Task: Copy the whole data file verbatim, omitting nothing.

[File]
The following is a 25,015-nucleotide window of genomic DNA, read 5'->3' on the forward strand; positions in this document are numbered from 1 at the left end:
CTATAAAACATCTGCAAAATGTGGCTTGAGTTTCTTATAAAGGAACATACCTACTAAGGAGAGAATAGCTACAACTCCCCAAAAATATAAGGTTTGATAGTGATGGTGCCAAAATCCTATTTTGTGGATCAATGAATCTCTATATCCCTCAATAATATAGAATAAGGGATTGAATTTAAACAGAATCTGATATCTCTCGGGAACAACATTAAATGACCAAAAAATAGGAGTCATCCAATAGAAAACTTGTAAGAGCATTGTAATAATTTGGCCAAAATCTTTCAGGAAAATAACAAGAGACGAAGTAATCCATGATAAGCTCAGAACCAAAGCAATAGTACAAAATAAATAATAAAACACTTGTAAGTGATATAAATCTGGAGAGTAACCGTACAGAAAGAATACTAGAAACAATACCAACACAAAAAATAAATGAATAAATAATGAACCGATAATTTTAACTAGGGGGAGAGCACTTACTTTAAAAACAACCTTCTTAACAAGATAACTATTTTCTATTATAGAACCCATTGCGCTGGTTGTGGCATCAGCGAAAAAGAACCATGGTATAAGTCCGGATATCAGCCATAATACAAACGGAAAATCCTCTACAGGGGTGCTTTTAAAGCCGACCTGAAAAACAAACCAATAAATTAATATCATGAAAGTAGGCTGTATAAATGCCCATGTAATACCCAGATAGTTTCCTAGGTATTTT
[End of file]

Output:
The following is a 25,015-nucleotide window of genomic DNA, read 5'->3' on the forward strand; positions in this document are numbered from 1 at the left end:
CTATAAAACATCTGCAAAATGTGGCTTGAGTTTCTTATAAAGGAACATACCTACTAAGGAGAGAATAGCTACAACTCCCCAAAAATATAAGGTTTGATAGTGATGGTGCCAAAATCCTATTTTGTGGATCAATGAATCTCTATATCCCTCAATAATATAGAATAAGGGATTGAATTTAAACAGAATCTGATATCTCTCGGGAACAACATTAAATGACCAAAAAATAGGAGTCATCCAATAGAAAACTTGTAAGAGCATTGTAATAATTTGGCCAAAATCTTTCAGGAAAATAACAAGAGACGAAGTAATCCATGATAAGCTCAGAACCAAAGCAATAGTACAAAATAAATAATAAAACACTTGTAAGTGATATAAATCTGGAGAGTAACCGTACAGAAAGAATACTAGAAACAATACCAACACAAAAAATAAATGAATAAATAATGAACCGATAATTTTAACTAGGGGGAGAGCACTTACTTTAAAAACAACCTTCTTAACAAGATAACTATTTTCTATTATAGAACCCATTGCGCTGGTTGTGGCATCAGCGAAAAAGAACCATGGTATAAGTCCGGATATCAGCCATAATACAAACGGAAAATCCTCTACAGGGGTGCTTTTAAAGCCGACCTGAAAAACAAACCAATAAATTAATATCATGAAAGTAGGCTGTATAAATGCCCATGTAATACCCAGATAGTTTCCTAGGTATTTT